Moreton Bay Quandamooka & Catchment: Past, present, and future

This e-Book was generously gifted to The Moreton Bay Foundation by the independent group of scientists, consultants and industry experts who organised and presented the Moreton Bay Quandamooka & Catchment Forum.  The e-Book is a compilation of the research presented at the Forum with the latest updates available at the time of publication.

The individual research papers are available online (below) or you can purchase the printed book here (approx 640 pages) for $95 plus GST plus postage.

Preface

With a catchment stretching from the Coomera River’s source near Binna Burra to the Brisbane River’s source at Mt Stanley in the north, and the Bay itself extending from the Broadwater in the south to Caloundra in the north, Moreton Bay and its catchment cover a huge area of approximately 22,898 km2 and nurture millions of people. Burgeoning populations, urbanisation and industrialisation has put this system under substantial ecological pressure. There is some urgency to take a closer look at how it is doing so, from the 1st to 3rd November 2016 we did just that in the form of the Moreton Bay (Quandamooka) Forum.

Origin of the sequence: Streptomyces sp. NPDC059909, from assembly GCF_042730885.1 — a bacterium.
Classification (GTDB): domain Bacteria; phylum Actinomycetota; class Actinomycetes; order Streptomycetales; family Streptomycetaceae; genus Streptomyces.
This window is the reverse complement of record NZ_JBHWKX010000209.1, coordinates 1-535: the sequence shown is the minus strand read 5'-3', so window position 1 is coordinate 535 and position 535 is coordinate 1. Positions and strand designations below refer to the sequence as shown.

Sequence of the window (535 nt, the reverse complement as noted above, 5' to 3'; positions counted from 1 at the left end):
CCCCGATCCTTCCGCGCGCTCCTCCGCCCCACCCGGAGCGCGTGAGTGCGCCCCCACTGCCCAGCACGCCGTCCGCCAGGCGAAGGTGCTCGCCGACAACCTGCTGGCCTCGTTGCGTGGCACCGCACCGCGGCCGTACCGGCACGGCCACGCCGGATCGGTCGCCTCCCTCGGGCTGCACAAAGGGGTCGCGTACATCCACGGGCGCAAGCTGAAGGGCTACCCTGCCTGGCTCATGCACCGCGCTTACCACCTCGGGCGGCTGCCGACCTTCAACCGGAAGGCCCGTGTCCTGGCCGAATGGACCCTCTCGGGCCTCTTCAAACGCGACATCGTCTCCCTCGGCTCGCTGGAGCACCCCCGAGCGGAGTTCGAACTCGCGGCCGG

The Forum revisited many of the issues addressed at the Moreton Bay & Catchment Conference of 1996 and brought together people with expertise and a passion for Moreton Bay and the health of the lands and waters in its catchment. At the outset, my position had been that this meeting should be a partnership between institutions, entities and individuals, and ideally should not only deliver an update of research, but also find a way forward so that we would not have to wait another 20 years for a reprise. It would take all those engaged in research, governance and citizen science to come together to foster the Bay and catchment.

We succeeded with the Forum due only to the kind offer from particularly brave individuals to act as leaders of the ten discipline areas. They  recruited experts and managed the process of putting together a series of presentations designed to cover the latest information available on their topic.